‘cultural division of labour by sex ideally placed white middle-class women in the home and men in the workforce.’ [ii]

The war went against the discourses that women were meant only to exist in the home, unable to do anything other than this, and promoted working to women. Characters such as Rosie the Riveter where introduced, Rosie was

‘the ideal woman worker: loyal, efficient, patriotic, and pretty’[iii].

These role models were created to encourage the women to think they could be like her and it was the best thing they could do at this time for society. Posters such as (Figure 1) were produced in order to push women into the direction of work. Though this was progress regarding roles, by working, women were still helping the man, only by a different pretense.  

The imagery represented women in a glamourised and sometimes dramatic fashion to make the idea seem attractive to them.  Another example is (Figure 2).

 The propaganda imagery represented women, as being proud, beautiful, hard workers in new environments.  It was a significant social change and the

‘attitudes to women workers changed’[iv].

 However, the women’s war role was

‘superficial and temporary’[v].

Post-war propaganda had the intention of bringing women back into the home.



[i] ANNEGRET S, OGDEN, The Great American Housewife: From Helpmate to Wage Earner 1776-1986 p135

[ii] The Image and Reality of Women Who Worked During World War II, http://www.nps.gov/pwro/collection/website/rosie.htm

[iii] IBID

[iv] IBID

[v] IBID

Sophie Harris-Taylor portraits. 

These two images show the female in a very stylistically simple way. The black clothing against black background create an immediate focus point onto the exposed skin/face of the subject. It appears as a study of the female, looking at the curves of her side profile, her skin, the expression on her face and the way her hair falls. There is a compelling frustration to gain the subject’s eye contact allowing us to see her in another way. But the viewer is not granted this and we instead see her as an object to be looked at and studied, unable to reach further. By further I do not mean that if the subject was making eye contact we could see inside her soul… this is not what a portrait can offer. However, there is some restraint, something very obviously not allowing us to connect on a closer level with the female, we gaze at her but her gaze never meets ours, it is deflected. This creates a cold impression from the images, also reiterated in the pale skin against black. I think the look of the images creates an awareness of the slowness of time, how the moment has stopped as the shutter was pressed. I think Taylor has brought together a harmony of classic and contemporary in these minimalistic images. I particularly like the softness of the light, and I feel that the image’s crop and positioning of the subjects work well to create a thoughtful composition- the point in the frame that the subjects eyes are lined works well aethetically to create a well balanced image.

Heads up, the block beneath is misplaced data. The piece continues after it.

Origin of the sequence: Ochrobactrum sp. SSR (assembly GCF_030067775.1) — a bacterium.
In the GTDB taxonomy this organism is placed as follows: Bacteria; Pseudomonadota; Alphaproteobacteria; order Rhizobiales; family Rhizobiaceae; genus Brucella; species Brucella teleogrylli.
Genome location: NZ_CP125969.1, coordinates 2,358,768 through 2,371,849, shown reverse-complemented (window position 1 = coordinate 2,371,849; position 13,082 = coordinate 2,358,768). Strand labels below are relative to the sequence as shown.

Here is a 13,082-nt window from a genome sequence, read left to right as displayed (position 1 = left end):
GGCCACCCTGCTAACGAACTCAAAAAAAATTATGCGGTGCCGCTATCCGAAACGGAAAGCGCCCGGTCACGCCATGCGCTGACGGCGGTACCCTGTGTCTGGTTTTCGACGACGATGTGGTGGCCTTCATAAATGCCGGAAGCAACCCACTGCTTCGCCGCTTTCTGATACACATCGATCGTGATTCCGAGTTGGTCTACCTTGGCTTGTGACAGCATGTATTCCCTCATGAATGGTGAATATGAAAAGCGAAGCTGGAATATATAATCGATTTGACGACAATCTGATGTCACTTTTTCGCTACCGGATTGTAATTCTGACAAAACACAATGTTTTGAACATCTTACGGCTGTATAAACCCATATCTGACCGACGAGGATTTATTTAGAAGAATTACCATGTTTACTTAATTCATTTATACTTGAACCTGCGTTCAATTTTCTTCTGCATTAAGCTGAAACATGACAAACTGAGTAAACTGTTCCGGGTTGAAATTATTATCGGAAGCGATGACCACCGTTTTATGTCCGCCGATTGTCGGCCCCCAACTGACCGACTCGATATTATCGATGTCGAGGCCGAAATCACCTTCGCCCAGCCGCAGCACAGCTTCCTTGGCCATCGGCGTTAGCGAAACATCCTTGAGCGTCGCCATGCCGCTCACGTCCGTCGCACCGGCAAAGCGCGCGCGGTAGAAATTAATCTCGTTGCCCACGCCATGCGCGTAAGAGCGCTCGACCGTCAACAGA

Next shoots booked:

Monday and Wednesday next week. 

I had a tutorial today, Jamie was with me with the idea of going back into the studio. He also suggested I look at how I want to present my final work. 

I have been thinking about this during the easter. When I was in hobby craft I came across a frame which I quite liked with a good size.  My initial idea was to look at a dark wood. This is something I will carry on considering in-between shooting. Once I have my final edit I will need to look at how I want them printed on what paper and chose a frame which will show the image off well. 

http://www.hobbycraft.co.uk/hobbycraft-dark-wood-effect-frame-50-cm-x-70-cm-natural/590497-1000